Boorin Nature Reserve

Nature reserves are chosen from among the very best examples of our wildlife, habitats and geology. They contain a wide range of species, communities and geology and their designation is a public recognition by Government of their importance.


Boorin National Nature Reserve is located approximately 0.75 of a kilometre South East of Gortin village, in Co Tyrone, Northern Ireland. Access to this glorious site is via the B84 to the Omagh road.

Sights and sounds

The heaths and heathers you see today are only a thin cover, clothing the debris of glaciers long ago. Around 10,000 years ago, the ice sheets that were left behind included large amounts of sands and gravels which covered much of Northern Ireland. At Boorin, these glacial deposits are shaped in the form of a small pointed hill. Over time, the areas in between have become filled with either peat bog or small Loughs known as kettle-hole lakes.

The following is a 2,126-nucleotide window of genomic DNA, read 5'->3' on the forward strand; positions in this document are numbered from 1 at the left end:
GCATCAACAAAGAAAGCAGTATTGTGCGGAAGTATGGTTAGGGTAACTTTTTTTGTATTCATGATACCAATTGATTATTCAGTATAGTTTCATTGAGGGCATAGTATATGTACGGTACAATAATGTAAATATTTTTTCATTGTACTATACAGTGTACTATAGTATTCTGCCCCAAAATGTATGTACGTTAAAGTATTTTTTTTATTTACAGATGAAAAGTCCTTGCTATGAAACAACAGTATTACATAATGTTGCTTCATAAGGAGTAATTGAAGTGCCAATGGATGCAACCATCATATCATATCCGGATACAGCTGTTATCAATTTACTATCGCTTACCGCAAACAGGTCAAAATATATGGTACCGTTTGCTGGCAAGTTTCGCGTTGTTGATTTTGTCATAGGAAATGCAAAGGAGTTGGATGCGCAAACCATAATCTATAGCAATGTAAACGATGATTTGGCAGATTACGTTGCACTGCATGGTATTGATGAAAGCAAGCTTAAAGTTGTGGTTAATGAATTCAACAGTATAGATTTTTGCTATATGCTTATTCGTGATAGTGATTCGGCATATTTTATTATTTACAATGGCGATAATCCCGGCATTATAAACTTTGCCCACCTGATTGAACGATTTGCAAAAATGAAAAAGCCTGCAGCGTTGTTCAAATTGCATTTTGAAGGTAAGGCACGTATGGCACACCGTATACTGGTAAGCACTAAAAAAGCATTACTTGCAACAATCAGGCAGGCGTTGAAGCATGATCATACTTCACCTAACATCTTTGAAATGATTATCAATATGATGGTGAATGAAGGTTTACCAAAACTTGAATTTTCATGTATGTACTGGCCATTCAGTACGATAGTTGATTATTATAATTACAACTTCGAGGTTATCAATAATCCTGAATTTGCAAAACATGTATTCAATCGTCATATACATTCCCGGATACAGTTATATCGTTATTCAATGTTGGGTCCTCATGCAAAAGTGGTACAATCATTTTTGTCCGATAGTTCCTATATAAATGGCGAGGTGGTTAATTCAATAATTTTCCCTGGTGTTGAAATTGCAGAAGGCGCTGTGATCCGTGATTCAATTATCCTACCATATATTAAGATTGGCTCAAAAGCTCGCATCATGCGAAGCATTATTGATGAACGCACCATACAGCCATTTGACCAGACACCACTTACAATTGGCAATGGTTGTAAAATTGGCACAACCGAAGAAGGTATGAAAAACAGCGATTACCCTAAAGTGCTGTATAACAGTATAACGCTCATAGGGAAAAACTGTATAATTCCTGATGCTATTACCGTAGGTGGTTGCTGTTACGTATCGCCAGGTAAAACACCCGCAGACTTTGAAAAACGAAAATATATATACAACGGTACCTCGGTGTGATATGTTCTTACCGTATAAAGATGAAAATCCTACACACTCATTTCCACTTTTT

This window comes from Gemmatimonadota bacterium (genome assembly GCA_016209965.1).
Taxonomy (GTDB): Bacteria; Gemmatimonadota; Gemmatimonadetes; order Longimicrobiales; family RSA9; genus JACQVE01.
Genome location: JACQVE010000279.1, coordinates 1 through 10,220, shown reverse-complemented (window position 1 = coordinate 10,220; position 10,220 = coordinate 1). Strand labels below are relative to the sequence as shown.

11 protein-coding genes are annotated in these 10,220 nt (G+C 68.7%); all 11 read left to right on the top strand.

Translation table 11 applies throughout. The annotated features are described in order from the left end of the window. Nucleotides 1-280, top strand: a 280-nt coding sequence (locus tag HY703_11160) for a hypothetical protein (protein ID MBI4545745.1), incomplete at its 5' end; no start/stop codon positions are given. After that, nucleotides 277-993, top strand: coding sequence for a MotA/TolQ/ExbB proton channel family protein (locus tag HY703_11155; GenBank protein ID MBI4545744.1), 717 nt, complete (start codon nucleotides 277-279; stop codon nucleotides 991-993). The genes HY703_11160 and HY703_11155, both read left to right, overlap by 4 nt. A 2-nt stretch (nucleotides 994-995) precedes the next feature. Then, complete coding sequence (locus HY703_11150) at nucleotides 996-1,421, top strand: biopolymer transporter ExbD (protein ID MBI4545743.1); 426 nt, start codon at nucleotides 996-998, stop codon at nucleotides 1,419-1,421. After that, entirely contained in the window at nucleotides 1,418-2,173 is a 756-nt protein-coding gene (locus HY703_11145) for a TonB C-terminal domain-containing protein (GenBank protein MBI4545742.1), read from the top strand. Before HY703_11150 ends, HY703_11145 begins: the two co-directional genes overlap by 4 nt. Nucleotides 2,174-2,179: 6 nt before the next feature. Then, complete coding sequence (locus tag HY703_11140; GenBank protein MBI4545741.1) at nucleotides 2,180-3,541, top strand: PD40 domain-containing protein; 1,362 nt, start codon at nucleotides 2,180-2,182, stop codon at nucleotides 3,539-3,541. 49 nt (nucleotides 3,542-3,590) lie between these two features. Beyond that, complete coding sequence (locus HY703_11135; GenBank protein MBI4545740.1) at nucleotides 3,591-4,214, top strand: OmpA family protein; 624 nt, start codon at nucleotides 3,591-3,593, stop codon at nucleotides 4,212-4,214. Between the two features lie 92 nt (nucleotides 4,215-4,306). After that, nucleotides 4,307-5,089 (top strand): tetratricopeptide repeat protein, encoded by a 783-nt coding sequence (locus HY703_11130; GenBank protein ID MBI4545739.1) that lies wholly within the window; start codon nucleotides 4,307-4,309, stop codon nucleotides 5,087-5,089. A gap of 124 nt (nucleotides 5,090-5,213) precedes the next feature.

During summer time, visitors will be able to hear the birdsong of skylarks and a number of families looking to explore the surrounding countryside.  They might also even be lucky enough to catch a glimpse of a covey of red grouse as it erupts from the heather.

At the north end of the reserve, on a steep slope overlooking Gortin is an area of oak-birch woodland.  The moist air combined with the climate in the woods has helped to form a variety of mosses on the tree trunks. 

Visitors are asked not to bring dogs on to the site as there is grazing cattle nearby. 

At present, Boorin National Nature Reserve has one interpretation panel, adjacent to the car park southwest of the site. 


Car parking close to Gortin Lakes just off the B48.

Further information

Site Manager: 02866344803

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